The U.S. Department of Defense’s declassification of three UFO videos has provoked a variety of interesting reactions from commentators, UFO enthusiasts, and the general public. But one of the biggest surprises came when the Japanese Minister of Defense (JSDF), Taro Kuno, revealed in a 28 April press conference that the JSDF did not have any response procedure for an encounter with a UFO, and that they were going to prepare one in light of the recent footage.
Kuno prefaced his statements with the remark that no JSDF pilot had ever encountered a UFO before. This statement is odd, considering that UFO sightings by other military pilots are fairly commonplace, and JSDF pilots are fairly active, flying intercept, patrol, and training missions on a regular basis. The statement is disputed by some UFO research groups in Japan, who say Japanese military pilots have reported UFOs to their superiors but were only met with ridicule.
Kuno also said he would like to hear the intention and analysis behind the United States’ release of UFO videos. According to official DoD statements, the videos were released to eliminate any doubt of their veracity, and because they were confirmed not to be involved with any ongoing investigations or contain any footage of secret U.S. projects. However, the videos were released with little additional comment, simply that the objects remained unidentified. Kuno’s statement could be a request for more information to aid the JSDF’s developing response procedures.
The JSDF’s initiation of the creation of a response procedure could also be happening for very mundane reasons. As China steps up development of new indigenous weapons, it could be possible that JSDF aircraft encounter them while on patrol. Standardized procedures on how to capture footage of UFOs could lead to important data on adversary capabilities, and a streamlined pipeline for classifying them could lead to identification of objects that were formerly blown off as UFOs.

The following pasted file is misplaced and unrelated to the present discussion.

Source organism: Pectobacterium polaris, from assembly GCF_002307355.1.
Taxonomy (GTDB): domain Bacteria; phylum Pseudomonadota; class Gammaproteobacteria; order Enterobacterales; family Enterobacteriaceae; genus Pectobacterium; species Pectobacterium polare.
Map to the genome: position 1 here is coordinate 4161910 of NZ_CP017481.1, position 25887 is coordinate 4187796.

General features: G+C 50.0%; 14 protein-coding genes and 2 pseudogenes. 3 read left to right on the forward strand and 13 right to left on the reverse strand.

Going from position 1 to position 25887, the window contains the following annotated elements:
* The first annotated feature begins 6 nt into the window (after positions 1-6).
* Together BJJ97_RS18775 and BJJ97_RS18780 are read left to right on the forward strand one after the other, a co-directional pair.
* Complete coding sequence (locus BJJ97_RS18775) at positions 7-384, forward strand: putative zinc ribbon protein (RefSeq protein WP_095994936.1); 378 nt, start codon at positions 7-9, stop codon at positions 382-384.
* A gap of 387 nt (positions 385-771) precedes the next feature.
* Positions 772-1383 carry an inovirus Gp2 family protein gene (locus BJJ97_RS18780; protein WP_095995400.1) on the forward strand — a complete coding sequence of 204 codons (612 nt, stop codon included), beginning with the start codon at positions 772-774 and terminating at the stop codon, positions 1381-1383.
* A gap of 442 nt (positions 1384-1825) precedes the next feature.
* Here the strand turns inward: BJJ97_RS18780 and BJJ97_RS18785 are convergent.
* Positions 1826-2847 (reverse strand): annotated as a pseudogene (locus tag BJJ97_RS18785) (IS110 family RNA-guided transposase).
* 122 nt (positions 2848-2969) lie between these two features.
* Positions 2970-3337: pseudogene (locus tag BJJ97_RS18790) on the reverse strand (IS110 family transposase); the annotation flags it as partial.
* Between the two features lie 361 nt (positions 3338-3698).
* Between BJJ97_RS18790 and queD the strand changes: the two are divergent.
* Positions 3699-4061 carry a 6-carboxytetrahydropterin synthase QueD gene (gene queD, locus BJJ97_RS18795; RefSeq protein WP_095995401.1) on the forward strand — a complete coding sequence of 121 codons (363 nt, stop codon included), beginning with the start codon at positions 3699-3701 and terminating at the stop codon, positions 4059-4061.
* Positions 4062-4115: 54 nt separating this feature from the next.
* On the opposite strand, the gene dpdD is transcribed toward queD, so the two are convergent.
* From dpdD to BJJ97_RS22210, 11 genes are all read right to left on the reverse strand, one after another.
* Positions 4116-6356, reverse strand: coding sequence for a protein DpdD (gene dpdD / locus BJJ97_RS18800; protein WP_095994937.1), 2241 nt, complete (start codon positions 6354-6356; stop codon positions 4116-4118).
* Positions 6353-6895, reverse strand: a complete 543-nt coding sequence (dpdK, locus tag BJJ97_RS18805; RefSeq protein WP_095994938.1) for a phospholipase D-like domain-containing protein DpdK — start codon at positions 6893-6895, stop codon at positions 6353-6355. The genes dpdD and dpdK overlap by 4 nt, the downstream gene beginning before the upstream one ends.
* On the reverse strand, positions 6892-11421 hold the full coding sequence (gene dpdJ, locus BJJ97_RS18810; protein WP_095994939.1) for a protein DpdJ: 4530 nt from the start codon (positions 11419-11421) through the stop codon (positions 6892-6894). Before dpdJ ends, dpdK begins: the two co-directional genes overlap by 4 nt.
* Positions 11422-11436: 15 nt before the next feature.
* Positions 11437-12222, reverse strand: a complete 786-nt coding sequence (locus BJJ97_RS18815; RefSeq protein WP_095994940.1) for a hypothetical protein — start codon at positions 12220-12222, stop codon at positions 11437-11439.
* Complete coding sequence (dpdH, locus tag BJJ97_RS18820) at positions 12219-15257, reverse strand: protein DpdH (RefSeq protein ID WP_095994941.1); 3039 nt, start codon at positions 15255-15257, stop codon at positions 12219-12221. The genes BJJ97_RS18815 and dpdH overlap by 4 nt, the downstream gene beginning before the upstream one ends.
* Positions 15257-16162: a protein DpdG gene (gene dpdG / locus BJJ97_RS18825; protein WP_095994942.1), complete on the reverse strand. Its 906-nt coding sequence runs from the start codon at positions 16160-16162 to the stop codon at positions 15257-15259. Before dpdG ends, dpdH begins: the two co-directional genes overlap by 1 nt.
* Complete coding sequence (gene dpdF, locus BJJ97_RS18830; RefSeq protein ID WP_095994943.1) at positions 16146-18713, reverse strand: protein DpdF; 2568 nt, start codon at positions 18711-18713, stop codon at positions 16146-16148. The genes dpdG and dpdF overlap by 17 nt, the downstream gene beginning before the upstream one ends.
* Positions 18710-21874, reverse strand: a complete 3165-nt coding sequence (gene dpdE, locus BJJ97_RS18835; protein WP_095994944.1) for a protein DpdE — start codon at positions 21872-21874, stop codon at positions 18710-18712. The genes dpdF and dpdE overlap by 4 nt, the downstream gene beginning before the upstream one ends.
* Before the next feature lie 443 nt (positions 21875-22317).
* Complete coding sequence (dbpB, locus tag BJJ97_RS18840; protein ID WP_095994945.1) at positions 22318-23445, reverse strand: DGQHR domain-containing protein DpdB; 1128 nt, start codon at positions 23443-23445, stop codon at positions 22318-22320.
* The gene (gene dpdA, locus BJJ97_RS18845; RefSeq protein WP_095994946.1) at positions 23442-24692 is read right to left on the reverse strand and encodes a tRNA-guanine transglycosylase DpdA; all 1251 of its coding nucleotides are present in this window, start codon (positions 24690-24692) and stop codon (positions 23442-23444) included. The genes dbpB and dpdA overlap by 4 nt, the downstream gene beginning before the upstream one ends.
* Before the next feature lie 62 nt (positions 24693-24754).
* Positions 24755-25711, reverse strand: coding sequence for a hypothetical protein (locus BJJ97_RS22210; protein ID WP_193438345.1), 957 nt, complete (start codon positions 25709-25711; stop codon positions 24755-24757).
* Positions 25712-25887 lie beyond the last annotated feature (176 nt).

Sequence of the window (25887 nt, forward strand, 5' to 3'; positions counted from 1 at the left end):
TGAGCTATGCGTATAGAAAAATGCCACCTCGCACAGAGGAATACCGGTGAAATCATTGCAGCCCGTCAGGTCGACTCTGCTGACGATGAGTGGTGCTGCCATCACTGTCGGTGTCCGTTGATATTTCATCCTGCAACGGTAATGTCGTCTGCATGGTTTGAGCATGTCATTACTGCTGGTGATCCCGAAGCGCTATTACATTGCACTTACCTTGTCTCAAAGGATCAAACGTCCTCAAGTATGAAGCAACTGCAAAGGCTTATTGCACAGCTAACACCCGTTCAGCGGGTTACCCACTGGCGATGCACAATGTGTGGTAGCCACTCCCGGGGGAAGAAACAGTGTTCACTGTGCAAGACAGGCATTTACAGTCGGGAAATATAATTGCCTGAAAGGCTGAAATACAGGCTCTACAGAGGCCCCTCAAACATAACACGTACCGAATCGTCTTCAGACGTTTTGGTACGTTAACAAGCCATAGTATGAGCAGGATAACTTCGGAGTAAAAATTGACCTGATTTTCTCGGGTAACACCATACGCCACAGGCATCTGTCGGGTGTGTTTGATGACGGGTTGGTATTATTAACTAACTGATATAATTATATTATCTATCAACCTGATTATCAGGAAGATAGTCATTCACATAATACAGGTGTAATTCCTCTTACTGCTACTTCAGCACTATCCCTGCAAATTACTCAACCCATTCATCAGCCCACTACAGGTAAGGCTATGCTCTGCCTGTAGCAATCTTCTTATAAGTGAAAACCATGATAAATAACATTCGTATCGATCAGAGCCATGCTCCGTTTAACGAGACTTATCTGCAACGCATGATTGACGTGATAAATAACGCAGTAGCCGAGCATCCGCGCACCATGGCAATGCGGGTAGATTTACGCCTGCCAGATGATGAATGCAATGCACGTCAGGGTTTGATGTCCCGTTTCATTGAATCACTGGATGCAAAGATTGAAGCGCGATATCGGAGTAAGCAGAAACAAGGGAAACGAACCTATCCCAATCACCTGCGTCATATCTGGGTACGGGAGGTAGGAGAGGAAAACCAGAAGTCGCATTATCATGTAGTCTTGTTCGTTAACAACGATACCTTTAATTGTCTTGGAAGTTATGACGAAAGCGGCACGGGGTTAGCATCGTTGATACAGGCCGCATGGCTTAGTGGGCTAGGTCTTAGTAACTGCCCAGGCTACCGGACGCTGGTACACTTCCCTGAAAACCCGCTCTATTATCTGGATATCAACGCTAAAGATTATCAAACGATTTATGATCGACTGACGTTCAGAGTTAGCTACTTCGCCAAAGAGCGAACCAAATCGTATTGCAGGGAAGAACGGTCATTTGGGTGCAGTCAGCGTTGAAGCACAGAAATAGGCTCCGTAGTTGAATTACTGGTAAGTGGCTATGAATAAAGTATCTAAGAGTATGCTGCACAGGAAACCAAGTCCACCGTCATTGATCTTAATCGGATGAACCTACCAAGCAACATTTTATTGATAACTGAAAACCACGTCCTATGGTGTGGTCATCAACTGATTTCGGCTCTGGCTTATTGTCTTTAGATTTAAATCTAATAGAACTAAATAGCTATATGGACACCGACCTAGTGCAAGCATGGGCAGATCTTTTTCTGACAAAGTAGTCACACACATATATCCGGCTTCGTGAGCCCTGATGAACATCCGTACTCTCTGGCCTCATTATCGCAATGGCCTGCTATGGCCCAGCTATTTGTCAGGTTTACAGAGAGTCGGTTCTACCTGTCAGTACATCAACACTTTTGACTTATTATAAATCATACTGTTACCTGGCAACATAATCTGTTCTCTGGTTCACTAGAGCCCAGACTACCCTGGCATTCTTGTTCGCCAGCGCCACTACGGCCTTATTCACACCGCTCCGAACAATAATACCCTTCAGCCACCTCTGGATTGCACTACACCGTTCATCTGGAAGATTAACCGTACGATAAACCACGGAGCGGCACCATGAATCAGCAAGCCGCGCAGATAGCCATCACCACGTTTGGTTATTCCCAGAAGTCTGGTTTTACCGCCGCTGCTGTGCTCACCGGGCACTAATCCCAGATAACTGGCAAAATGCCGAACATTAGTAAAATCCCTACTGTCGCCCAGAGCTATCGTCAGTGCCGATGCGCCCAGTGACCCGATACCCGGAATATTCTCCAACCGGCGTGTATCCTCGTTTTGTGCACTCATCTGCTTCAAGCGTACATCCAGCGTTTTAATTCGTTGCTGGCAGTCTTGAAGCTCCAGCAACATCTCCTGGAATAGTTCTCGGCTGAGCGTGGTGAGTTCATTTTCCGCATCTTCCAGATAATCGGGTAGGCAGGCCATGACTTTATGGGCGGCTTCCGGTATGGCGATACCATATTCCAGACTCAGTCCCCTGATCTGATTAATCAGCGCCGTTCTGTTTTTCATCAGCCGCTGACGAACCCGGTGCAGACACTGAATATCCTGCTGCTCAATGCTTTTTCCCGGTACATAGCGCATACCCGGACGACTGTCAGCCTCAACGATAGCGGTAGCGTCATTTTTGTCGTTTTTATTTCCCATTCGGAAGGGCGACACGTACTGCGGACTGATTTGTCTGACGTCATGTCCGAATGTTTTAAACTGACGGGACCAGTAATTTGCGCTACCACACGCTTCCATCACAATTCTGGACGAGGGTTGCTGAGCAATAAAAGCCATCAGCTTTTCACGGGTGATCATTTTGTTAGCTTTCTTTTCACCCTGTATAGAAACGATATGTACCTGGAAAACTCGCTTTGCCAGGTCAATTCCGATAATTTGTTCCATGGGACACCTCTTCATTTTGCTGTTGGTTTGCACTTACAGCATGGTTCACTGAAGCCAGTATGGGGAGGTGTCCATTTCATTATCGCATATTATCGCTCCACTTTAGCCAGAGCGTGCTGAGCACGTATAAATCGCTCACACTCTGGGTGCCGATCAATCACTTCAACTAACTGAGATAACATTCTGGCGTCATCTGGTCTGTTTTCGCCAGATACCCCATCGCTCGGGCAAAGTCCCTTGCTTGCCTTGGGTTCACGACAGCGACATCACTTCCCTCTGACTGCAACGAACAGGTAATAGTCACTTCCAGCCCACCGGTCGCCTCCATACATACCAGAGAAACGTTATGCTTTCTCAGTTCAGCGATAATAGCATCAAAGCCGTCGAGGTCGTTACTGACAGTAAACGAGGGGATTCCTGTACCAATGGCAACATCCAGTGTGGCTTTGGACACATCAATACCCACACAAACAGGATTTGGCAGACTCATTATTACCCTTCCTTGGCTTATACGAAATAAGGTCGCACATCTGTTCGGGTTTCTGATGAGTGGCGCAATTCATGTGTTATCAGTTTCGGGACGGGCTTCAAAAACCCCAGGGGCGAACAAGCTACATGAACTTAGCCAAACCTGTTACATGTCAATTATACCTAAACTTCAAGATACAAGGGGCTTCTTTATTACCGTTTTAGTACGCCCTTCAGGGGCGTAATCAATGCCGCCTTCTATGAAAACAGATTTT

Modern technology has also allowed for far better capture and analysis of UFO footage, which makes formal analysis and handling of footage more viable. In the past, UFO documentation primarily came from hand-stabilized video or pictures, or interviews of pilots that encountered them. But modern planes often carry stabilized high-power cameras in targeting pods, which can capture photos and videos in visual, thermal infrared, and regular infrared spectrums. Said pods can also track slew rates and measure distances with laser rangefinders, which can allow for accurate calculation of flight characteristics of UFOs. The released DoD videos were taken with such devices, and are significantly more clear than most previous videos of UFOs. While targeting pods are not as common in the JSDF as they are in the US Military, the JSDF does possess relevant numbers of them.
Thus the JSDF’s decision to create a response procedure for UFOs probably comes from very practical motives: the combination of increasingly technologically advanced neighbors and modern sensor technology has allowed for capture of footage of UFOs to be properly analyzed for data, which could prove to be of intelligence value. The decision is probably long overdue, and Kuno has capitalized on the recent footage release to jumpstart or reveal the JSDF’s initiative.
Charlie Gao studied political and computer science at Grinnell College and is a frequent commentator on defense and national-security issues.